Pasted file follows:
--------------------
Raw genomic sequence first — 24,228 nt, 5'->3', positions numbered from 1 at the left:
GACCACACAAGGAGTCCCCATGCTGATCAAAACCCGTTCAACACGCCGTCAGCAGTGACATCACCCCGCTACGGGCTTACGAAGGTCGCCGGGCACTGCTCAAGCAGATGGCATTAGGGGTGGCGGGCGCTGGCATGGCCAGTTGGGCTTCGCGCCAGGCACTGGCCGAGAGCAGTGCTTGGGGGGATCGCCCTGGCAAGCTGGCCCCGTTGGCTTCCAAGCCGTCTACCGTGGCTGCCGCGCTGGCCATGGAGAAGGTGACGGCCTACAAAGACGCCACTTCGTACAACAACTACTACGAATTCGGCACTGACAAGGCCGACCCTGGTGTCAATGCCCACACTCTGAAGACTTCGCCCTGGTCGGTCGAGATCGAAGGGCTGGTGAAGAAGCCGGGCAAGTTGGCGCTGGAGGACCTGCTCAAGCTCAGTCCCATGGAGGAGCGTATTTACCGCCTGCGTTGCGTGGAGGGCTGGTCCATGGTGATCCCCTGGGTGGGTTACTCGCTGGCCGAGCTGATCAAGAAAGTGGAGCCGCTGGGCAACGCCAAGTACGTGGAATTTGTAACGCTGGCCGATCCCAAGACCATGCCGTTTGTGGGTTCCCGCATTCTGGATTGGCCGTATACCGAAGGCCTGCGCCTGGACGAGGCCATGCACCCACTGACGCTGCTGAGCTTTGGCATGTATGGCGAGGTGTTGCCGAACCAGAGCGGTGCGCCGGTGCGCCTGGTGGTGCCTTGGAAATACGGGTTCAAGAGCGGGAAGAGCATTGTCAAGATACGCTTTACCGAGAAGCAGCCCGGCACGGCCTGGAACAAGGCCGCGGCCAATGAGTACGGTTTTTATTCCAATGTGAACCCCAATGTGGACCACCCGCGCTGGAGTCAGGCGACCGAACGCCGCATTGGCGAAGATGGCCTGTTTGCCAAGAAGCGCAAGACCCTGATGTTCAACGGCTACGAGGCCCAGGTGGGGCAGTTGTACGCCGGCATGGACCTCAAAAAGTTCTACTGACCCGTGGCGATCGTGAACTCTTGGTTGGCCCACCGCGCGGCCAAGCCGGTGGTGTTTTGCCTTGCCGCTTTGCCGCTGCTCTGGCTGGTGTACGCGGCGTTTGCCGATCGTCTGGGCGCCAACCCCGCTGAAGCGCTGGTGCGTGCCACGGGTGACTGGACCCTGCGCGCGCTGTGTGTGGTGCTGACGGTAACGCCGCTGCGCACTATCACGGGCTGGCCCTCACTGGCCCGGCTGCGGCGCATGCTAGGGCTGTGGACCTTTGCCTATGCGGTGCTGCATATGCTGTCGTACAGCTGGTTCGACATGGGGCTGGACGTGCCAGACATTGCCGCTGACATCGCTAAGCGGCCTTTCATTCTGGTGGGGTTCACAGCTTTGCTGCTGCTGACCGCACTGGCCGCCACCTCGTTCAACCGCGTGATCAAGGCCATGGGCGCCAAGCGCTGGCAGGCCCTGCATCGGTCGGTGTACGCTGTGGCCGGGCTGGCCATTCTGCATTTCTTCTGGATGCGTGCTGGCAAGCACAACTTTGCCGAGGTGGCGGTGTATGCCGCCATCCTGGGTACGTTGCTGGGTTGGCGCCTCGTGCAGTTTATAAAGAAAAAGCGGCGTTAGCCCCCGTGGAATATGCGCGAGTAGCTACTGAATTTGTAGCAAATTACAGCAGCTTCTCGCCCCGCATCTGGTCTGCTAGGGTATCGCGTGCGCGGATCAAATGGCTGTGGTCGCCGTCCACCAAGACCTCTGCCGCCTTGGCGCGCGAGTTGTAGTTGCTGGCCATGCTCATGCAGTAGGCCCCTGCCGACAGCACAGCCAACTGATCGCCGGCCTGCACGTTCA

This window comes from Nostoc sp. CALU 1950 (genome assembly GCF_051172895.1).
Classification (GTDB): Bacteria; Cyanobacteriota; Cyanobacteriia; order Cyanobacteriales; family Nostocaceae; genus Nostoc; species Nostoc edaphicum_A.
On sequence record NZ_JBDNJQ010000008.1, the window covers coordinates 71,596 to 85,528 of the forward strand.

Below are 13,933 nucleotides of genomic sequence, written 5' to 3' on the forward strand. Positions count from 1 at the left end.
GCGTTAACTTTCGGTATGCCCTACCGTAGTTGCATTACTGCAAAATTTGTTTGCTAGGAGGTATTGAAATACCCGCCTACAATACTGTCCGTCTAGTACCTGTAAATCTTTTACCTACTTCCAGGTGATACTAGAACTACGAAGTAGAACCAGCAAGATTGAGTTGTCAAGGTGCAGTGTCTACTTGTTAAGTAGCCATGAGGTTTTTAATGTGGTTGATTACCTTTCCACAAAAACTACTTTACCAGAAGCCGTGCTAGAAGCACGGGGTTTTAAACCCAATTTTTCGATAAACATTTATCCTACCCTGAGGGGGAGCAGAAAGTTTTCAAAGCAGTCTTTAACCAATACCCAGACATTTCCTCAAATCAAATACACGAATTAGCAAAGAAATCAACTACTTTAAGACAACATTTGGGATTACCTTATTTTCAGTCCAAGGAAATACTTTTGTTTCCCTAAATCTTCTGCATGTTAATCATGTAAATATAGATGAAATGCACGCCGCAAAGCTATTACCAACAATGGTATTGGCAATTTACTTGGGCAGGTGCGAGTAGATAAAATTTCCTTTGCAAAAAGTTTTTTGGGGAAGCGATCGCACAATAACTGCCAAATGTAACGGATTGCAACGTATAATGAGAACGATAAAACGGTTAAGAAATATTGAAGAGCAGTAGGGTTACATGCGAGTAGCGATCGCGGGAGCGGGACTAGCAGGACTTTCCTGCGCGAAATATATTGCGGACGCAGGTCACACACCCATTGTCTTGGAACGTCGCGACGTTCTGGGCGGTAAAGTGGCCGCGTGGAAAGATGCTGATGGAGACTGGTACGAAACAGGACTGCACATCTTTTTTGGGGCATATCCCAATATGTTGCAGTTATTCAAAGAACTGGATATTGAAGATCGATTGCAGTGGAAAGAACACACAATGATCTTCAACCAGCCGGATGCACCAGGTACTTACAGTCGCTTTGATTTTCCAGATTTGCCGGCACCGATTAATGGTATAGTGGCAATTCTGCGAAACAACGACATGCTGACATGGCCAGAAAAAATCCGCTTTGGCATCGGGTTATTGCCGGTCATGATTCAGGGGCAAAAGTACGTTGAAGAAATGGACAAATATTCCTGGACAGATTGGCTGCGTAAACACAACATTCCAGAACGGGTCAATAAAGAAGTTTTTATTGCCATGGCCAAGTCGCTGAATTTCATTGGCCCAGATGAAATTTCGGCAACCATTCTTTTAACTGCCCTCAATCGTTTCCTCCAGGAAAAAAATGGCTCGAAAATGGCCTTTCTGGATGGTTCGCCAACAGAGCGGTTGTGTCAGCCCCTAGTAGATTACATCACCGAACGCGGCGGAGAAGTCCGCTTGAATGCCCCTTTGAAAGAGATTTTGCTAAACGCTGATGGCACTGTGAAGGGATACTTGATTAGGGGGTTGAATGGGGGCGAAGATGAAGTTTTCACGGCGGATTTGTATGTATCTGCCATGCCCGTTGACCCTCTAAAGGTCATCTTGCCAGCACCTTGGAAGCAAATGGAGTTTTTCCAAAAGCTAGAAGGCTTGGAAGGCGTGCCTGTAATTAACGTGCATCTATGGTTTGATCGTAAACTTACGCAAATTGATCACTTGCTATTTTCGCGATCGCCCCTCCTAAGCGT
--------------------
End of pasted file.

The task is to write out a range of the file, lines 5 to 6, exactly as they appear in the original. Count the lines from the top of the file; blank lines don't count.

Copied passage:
On sequence record NZ_JBDNJQ010000008.1, the window covers coordinates 71,596 to 85,528 of the forward strand.

Below are 13,933 nucleotides of genomic sequence, written 5' to 3' on the forward strand. Positions count from 1 at the left end.